When something goes wrong with kids, the knee-jerk reaction is to blame the parents -- and this documentary piles on. It implies that it's all parents' fault that many modern kids are suffering from anxiety and depression and that suicide rates are spiking. Why? Because they care so much. Too much. So, while Chasing Childhood is informative and ultimately worth watching, it also serves as a measuring stick of judgment. Many parents will watch anxiously to see how they stack up, wringing their hands: "Have I already ruined my child?" That said, making a film that examines the negative effects of helicopter and snowplow parenting is smart, from a filmmaking perspective, because those are exactly the kind of parents who will seek it out and watch it.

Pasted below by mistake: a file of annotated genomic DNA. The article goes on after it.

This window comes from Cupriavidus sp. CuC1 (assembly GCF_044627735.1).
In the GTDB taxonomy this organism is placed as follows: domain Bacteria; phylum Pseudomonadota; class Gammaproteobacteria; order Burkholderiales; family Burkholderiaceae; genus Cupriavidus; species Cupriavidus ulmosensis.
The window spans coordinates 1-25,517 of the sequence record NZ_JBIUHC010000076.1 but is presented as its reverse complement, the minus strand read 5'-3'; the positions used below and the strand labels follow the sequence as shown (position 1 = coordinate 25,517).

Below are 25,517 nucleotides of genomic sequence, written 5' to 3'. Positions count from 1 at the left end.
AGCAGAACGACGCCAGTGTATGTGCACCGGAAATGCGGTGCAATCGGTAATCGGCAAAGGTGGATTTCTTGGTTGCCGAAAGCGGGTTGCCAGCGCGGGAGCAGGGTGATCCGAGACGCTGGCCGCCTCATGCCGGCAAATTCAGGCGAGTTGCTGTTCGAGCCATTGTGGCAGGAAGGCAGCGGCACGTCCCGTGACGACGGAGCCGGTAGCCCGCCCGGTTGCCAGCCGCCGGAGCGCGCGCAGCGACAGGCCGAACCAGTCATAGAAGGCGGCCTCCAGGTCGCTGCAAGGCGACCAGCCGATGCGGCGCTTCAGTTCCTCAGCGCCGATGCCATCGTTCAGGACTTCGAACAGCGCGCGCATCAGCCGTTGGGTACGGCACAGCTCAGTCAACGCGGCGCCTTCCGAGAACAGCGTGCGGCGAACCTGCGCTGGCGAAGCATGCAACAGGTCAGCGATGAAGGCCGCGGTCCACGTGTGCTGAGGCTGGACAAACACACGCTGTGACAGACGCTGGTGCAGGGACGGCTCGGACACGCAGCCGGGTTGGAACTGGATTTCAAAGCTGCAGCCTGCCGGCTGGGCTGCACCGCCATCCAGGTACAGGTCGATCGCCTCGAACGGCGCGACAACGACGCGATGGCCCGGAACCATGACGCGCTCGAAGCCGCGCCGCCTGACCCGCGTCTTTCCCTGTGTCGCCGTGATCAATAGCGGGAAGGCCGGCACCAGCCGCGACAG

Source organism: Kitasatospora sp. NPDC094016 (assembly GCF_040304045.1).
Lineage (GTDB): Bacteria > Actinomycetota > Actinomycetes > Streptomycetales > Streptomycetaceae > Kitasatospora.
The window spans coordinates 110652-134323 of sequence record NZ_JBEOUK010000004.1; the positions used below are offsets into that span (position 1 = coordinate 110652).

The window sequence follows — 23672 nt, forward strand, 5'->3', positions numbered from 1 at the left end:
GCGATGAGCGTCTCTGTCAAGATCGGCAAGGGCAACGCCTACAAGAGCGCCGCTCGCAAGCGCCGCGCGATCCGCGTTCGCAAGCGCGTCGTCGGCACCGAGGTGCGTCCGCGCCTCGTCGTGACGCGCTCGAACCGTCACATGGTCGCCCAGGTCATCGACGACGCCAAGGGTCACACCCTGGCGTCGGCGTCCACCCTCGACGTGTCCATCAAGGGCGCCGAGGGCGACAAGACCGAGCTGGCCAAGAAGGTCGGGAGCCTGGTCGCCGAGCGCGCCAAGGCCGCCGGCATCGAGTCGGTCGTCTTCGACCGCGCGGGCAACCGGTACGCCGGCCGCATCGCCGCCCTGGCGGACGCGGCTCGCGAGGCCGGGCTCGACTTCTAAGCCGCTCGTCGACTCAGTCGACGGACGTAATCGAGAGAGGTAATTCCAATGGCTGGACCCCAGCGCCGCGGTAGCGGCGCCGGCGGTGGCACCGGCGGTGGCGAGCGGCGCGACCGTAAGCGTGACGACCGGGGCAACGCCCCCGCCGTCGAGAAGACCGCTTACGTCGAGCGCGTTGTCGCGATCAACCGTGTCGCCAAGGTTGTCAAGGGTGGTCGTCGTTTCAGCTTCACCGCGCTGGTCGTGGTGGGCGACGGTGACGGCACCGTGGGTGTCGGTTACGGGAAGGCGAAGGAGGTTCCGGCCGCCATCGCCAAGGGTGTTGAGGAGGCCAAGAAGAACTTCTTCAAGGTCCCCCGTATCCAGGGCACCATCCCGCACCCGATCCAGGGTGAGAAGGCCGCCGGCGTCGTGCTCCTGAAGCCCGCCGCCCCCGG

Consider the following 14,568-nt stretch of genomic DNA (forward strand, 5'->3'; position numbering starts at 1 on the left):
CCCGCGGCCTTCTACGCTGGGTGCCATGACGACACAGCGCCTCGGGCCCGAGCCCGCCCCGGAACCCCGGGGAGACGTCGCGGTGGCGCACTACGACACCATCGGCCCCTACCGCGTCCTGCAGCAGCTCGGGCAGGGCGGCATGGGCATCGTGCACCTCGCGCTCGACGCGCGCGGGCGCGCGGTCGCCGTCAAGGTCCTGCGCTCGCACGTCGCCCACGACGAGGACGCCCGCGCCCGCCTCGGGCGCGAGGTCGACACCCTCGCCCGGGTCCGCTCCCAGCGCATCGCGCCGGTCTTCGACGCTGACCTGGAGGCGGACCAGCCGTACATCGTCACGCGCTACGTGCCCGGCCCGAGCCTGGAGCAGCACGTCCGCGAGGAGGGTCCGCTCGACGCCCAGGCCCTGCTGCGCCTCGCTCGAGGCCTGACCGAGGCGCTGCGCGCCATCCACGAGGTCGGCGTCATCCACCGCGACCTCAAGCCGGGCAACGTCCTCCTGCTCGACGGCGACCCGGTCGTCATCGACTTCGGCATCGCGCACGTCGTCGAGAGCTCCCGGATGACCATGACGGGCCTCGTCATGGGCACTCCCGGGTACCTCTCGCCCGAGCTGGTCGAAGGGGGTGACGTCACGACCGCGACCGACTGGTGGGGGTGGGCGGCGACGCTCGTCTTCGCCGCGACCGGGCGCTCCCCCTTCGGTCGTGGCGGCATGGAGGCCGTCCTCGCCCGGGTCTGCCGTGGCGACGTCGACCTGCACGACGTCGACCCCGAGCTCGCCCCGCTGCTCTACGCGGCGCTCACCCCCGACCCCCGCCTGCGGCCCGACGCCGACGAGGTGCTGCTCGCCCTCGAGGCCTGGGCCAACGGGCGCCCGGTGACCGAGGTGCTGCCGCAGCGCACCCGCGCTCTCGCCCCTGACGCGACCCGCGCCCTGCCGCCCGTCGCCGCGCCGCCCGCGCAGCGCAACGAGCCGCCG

The activists who come together here to argue that kids need more free time and less adult oversight aren't wrong, but they're also not necessarily 100% right in their assertion that helicopter parenting is the reason for spiking rates of anxiety, depression, and suicide. The film offers up statistics that are sure to give worry-prone parents more to worry about, but it ignores other elements that could have also led to these issues, such as the fact that today's kids are growing up in a post-9/11 world, where shootings at malls, movie theaters, and schools feel like daily occurrences; where advances in technology have made it virtually impossible to escape 24/7 bullying and harassment; and where social media can make it feel like everyone else's life is better than yours. The two experts who get the most screen time are Lenore Skenazy, a mother and journalist who was labeled "the worst mother in the world" after allowing her 9-year-old to take the subway alone in Manhattan, and Genevieve Eason, an affluent mother whose daughter attempted suicide and left college because of addiction issues. Skenazy founded the free-range kids movement, but it's worth pausing to realize that that movement came out of her being villified and her searching to prove that she was right. Loving mom Eason, meanwhile, was looking for answers about why her daughter was facing such difficulties, and -- as women are known to do -- blamed herself. So two of the film's key subjects have very personal reasons to prove that they've found the solution. The idea that giving kids more breathing room to play, to grow, to be independent, and to be self-directed will increase their well-being offers excellent food for thought, but these are morsels, not an entire meal.